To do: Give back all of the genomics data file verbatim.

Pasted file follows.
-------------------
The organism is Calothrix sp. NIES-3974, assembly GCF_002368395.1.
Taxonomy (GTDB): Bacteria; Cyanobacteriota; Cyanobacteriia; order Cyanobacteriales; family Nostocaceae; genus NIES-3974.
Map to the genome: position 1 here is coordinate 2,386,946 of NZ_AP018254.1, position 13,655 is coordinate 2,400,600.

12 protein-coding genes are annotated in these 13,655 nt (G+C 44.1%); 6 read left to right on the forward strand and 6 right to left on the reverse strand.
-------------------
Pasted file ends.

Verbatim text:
The organism is Calothrix sp. NIES-3974, assembly GCF_002368395.1.
Taxonomy (GTDB): Bacteria; Cyanobacteriota; Cyanobacteriia; order Cyanobacteriales; family Nostocaceae; genus NIES-3974.
Map to the genome: position 1 here is coordinate 2,386,946 of NZ_AP018254.1, position 13,655 is coordinate 2,400,600.

12 protein-coding genes are annotated in these 13,655 nt (G+C 44.1%); 6 read left to right on the forward strand and 6 right to left on the reverse strand.